Sorry Java you can wish for a "huge crash" all you want but it isn’t going to happen.  If we did have a significant crash it would mean the economy was in a very bad shape and that isn’t going to help you get a decent job in Tampa.


1. This is the strongest argument against the housing crash because RE is the longest-term asset available. Worst case scenario - people can just sell. THis would be fine and dandy. Except here's your problem. Beyond subprime/alt-a - your homebuyers can be split into 3 sectors - 1) First time owners - 2) 2nd/3rd home buyers for leisure - 3) Speculators. The speculators sector gets wiped out - but these guys have been getting reamed since 2006. They are a bigger portion of the market than you think - but they aren't the problem. The leisure group is least affected - except that the bonuses bankers/traders get will be allocated away from new homes, where it used to primarily flow. Which leaves the biggest portion - first time owners. If these guys could sit on properties, it would be fine.

However, (ands i know this first-hand, I work on the RMBS desk at my firm and moving to an ABS/RMBS Hedge Fund) - first time homebuyers are now the riskiest ones - across all sectors. Even Fannie/Freddie loans are taking hits now. The first-time buyers right now are defaulting/going DQ on their mortgage at rapid pace - even as far as the prime sector. In Alt-A and subprime, the premium that first=time homebuyers have to pay in terms of interest rates right now, all else equal averages out to close to 100 basis points for Alt A (or 1% - so mortgage rate from say 7 to 8) and up to 150-200 in subprime. If they could avoid foreclosure the real estate market would be fine. UNfortunately, a VERY large number cannot.

2. THe population of people who can afford housing and can be called a "prime" borrower has been held steady/declining over the last decade. Proof? Sure. Lets use the peak #'s for mortgage - 2005. Loan performance (whcih covers ~55% of all securitized loans and is the standard loan-level database in the industry) has over $850 Billion in agency (non Fannie/Freddie) loan securitized in 2005 alone. In 1998 - the combined issuance in these sectors - $39 Billion. This is only 55% of the securitized industry - not including subprime/alt-a securitized by Fannie/Freddie (which is small but existent, believe me). It also doesn't include loans held by companies on their books, loans that don't get securitized due to delinquency, and lots of other factors. The prime numbers have risen too - but they have climbed from $71 BB (agency) to $162 BB - only two-fold increase.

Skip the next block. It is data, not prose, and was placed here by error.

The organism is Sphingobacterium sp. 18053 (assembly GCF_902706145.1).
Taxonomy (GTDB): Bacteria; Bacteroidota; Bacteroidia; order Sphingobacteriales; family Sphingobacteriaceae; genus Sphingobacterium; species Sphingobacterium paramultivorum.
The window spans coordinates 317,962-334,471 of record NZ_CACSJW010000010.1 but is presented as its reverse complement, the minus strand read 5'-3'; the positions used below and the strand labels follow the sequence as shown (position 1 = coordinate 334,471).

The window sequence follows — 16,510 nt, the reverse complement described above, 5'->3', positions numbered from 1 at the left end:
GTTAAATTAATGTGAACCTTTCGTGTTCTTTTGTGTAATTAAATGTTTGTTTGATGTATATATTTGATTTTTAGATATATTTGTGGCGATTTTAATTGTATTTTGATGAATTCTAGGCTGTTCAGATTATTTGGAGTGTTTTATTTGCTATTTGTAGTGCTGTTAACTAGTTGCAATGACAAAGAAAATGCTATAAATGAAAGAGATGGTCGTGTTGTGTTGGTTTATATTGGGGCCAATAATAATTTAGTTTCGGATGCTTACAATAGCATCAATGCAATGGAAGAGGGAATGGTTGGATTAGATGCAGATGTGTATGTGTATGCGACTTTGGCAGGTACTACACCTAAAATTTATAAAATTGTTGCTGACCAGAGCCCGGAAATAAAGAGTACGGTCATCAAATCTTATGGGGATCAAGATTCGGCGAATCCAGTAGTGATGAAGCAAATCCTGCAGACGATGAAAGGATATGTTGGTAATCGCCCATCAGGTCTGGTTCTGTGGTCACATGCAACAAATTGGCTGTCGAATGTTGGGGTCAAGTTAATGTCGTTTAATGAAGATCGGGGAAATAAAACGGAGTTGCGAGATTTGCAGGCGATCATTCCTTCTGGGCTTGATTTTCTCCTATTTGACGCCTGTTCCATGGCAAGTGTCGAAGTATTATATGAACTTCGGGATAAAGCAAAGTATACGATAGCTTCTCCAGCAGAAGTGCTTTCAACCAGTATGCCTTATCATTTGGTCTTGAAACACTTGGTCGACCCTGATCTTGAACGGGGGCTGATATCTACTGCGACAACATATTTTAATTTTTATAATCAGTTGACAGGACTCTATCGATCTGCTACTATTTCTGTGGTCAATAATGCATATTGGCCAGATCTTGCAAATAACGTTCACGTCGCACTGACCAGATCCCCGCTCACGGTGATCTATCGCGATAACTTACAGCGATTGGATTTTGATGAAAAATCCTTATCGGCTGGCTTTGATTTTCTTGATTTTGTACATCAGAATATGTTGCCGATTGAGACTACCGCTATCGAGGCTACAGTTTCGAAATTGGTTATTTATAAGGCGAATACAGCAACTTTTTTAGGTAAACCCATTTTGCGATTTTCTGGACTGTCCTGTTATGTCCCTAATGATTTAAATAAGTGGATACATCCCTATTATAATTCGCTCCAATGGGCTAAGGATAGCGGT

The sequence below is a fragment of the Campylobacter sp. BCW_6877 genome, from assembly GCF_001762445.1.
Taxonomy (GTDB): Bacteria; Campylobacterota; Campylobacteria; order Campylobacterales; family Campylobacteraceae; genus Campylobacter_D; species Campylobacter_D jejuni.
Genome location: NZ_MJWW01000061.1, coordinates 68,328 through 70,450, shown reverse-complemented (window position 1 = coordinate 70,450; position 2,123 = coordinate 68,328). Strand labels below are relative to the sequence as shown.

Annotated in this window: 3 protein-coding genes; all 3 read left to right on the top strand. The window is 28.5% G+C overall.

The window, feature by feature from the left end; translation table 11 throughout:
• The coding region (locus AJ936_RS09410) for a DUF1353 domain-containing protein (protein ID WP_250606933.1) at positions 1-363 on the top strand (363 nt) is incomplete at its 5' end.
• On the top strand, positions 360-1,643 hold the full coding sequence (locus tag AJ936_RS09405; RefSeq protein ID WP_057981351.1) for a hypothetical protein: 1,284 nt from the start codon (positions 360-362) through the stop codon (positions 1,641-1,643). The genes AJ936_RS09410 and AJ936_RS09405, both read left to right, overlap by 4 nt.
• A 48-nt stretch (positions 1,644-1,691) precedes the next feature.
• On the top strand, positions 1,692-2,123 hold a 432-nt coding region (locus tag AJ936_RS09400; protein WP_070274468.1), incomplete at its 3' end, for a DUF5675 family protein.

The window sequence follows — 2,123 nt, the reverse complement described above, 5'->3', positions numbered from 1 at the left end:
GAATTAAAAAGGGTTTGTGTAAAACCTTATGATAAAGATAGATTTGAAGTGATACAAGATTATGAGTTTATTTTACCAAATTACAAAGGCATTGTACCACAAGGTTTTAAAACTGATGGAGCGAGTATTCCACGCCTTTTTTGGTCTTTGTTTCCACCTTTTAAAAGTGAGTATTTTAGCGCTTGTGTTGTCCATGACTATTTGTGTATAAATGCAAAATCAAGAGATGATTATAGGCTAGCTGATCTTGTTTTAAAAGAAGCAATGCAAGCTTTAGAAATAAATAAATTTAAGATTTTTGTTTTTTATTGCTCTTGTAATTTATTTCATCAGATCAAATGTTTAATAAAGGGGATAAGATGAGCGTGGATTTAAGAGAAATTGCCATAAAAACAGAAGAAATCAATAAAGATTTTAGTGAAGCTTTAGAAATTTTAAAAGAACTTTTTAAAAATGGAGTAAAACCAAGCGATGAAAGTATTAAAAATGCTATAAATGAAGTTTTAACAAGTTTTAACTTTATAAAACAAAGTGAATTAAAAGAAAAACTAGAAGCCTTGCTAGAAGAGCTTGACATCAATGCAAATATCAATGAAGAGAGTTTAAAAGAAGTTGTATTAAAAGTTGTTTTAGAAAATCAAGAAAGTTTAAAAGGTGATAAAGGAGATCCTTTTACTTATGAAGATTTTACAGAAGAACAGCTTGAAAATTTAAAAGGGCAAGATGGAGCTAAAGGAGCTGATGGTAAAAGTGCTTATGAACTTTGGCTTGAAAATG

So you can see where the new home-owners are coming from. You can't use population as a factor here.

3. Have you seen the performance of builders stocks? Half of these companies are close to bankruptcy man. Want proof:

http://www.iht.com/articles/2007/04/15/bloomberg/bxhome.php

"At least 30 home lenders have halted operations or sought buyers in the past 12 months, including 5 that went bankrupt since November." These guys seriously can't afford to halt construction. Their overhead is HUGE

4. Yes. This is actually true. Rates are "relatively" low - but margins are HUGE - even in prime. LIBOR may be 5.4-ish, but prime rate right now is close to 8.25. And thought mortgages are based on the LIBOR - you are not likely to see many loans (except the most outstanding credit) at rates below prime.